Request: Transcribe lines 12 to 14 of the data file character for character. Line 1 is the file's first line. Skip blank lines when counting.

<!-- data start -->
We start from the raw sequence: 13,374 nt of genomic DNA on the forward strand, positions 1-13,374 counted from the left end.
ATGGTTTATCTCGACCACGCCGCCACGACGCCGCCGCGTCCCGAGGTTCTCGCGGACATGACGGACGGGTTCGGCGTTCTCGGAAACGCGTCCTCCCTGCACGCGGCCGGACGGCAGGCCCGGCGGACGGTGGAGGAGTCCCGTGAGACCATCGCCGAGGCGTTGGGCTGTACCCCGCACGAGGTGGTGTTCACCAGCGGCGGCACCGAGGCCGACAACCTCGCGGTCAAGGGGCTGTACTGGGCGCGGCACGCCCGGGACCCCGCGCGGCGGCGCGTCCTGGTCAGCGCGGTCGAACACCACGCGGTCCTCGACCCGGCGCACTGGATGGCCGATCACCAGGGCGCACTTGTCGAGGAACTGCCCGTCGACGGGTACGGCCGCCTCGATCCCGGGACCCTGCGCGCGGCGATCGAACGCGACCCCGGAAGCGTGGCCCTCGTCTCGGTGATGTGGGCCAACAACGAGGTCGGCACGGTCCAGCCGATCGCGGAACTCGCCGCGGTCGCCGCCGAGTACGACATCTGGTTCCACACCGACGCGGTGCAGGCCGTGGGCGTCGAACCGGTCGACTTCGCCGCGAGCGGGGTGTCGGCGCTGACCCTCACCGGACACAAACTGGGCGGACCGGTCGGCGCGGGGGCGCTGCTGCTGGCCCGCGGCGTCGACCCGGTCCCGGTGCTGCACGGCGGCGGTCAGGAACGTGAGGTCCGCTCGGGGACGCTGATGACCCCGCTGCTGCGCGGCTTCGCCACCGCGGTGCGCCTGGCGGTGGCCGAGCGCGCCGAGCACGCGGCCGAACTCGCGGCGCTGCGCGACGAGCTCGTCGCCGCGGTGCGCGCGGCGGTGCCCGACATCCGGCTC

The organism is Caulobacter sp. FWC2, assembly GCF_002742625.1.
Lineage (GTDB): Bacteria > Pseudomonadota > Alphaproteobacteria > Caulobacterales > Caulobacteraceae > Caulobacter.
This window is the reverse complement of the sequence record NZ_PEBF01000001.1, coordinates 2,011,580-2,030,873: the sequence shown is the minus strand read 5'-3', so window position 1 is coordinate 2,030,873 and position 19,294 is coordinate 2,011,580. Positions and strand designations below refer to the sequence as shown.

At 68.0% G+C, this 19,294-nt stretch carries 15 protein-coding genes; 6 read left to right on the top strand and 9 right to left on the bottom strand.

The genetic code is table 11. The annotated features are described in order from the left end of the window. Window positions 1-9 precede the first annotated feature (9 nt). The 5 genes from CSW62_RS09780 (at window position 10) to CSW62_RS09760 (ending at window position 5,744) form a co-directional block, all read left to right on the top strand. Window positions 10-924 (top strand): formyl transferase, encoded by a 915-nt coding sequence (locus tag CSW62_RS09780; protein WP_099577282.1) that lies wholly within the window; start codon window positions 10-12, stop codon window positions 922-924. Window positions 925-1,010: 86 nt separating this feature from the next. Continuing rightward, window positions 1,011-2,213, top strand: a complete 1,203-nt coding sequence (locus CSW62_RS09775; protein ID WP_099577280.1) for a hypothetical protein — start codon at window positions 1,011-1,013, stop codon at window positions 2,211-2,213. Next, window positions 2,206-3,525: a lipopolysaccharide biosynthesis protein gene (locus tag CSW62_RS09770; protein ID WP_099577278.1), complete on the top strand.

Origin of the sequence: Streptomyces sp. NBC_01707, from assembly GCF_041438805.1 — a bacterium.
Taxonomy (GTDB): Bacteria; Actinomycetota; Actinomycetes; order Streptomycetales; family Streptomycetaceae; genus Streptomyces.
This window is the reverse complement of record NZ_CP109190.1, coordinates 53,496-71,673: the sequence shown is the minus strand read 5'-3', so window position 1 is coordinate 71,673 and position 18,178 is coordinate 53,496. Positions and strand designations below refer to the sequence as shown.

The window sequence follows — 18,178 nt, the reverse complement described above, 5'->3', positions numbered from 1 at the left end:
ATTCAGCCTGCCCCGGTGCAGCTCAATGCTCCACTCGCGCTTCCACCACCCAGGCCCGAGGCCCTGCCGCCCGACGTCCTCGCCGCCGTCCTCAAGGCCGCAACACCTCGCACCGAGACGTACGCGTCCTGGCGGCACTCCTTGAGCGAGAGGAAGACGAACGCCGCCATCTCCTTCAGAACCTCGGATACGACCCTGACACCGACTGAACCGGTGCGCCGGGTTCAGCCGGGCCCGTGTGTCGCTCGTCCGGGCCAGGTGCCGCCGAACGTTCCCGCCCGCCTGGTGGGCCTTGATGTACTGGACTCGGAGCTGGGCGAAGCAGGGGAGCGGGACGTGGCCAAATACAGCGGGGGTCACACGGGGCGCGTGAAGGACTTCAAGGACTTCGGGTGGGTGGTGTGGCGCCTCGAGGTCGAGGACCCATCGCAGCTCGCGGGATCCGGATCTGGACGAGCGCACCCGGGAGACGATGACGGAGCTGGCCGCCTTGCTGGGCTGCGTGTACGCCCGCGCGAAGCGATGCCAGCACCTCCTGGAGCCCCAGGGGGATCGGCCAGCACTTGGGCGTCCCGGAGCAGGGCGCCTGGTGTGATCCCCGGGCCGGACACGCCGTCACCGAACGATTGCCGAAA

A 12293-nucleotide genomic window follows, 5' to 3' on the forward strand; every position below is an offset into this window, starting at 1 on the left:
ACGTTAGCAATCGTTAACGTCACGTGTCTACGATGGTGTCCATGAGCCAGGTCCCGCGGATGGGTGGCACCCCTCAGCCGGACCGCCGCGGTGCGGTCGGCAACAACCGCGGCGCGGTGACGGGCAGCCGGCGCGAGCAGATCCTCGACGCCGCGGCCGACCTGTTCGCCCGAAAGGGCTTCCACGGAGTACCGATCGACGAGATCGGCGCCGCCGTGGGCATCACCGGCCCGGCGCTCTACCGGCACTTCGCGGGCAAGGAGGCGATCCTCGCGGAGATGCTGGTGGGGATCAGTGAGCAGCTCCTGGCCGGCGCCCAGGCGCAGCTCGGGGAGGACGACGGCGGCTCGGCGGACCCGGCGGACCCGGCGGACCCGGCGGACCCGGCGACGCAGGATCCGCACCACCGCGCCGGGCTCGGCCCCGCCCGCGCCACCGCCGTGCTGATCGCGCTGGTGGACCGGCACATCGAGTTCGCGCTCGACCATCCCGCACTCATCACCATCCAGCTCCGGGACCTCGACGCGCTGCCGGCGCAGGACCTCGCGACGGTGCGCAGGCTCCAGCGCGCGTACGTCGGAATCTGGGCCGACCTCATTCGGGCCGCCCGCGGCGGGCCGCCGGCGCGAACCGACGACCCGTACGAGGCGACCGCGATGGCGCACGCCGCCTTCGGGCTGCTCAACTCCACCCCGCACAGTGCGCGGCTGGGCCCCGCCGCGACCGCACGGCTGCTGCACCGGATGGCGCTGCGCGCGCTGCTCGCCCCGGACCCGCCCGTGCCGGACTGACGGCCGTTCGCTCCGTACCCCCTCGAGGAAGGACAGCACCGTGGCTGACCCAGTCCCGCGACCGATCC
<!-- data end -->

ATTCAGCCTGCCCCGGTGCAGCTCAATGCTCCACTCGCGCTTCCACCACCCAGGCCCGAGGCCCTGCCGCCCGACGTCCTCGCCGCCGTCCTCAAGGCCGCAACACCTCGCACCGAGACGTACGCGTCCTGGCGGCACTCCTTGAGCGAGAGGAAGACGAACGCCGCCATCTCCTTCAGAACCTCGGATACGACCCTGACACCGACTGAACCGGTGCGCCGGGTTCAGCCGGGCCCGTGTGTCGCTCGTCCGGGCCAGGTGCCGCCGAACGTTCCCGCCCGCCTGGTGGGCCTTGATGTACTGGACTCGGAGCTGGGCGAAGCAGGGGAGCGGGACGTGGCCAAATACAGCGGGGGTCACACGGGGCGCGTGAAGGACTTCAAGGACTTCGGGTGGGTGGTGTGGCGCCTCGAGGTCGAGGACCCATCGCAGCTCGCGGGATCCGGATCTGGACGAGCGCACCCGGGAGACGATGACGGAGCTGGCCGCCTTGCTGGGCTGCGTGTACGCCCGCGCGAAGCGATGCCAGCACCTCCTGGAGCCCCAGGGGGATCGGCCAGCACTTGGGCGTCCCGGAGCAGGGCGCCTGGTGTGATCCCCGGGCCGGACACGCCGTCACCGAACGATTGCCGAAA

A 12293-nucleotide genomic window follows, 5' to 3' on the forward strand; every position below is an offset into this window, starting at 1 on the left:
ACGTTAGCAATCGTTAACGTCACGTGTCTACGATGGTGTCCATGAGCCAGGTCCCGCGGATGGGTGGCACCCCTCAGCCGGACCGCCGCGGTGCGGTCGGCAACAACCGCGGCGCGGTGACGGGCAGCCGGCGCGAGCAGATCCTCGACGCCGCGGCCGACCTGTTCGCCCGAAAGGGCTTCCACGGAGTACCGATCGACGAGATCGGCGCCGCCGTGGGCATCACCGGCCCGGCGCTCTACCGGCACTTCGCGGGCAAGGAGGCGATCCTCGCGGAGATGCTGGTGGGGATCAGTGAGCAGCTCCTGGCCGGCGCCCAGGCGCAGCTCGGGGAGGACGACGGCGGCTCGGCGGACCCGGCGGACCCGGCGGACCCGGCGGACCCGGCGACGCAGGATCCGCACCACCGCGCCGGGCTCGGCCCCGCCCGCGCCACCGCCGTGCTGATCGCGCTGGTGGACCGGCACATCGAGTTCGCGCTCGACCATCCCGCACTCATCACCATCCAGCTCCGGGACCTCGACGCGCTGCCGGCGCAGGACCTCGCGACGGTGCGCAGGCTCCAGCGCGCGTACGTCGGAATCTGGGCCGACCTCATTCGGGCCGCCCGCGGCGGGCCGCCGGCGCGAACCGACGACCCGTACGAGGCGACCGCGATGGCGCACGCCGCCTTCGGGCTGCTCAACTCCACCCCGCACAGTGCGCGGCTGGGCCCCGCCGCGACCGCACGGCTGCTGCACCGGATGGCGCTGCGCGCGCTGCTCGCCCCGGACCCGCCCGTGCCGGACTGACGGCCGTTCGCTCCGTACCCCCTCGAGGAAGGACAGCACCGTGGCTGACCCAGTCCCGCGACCGATCC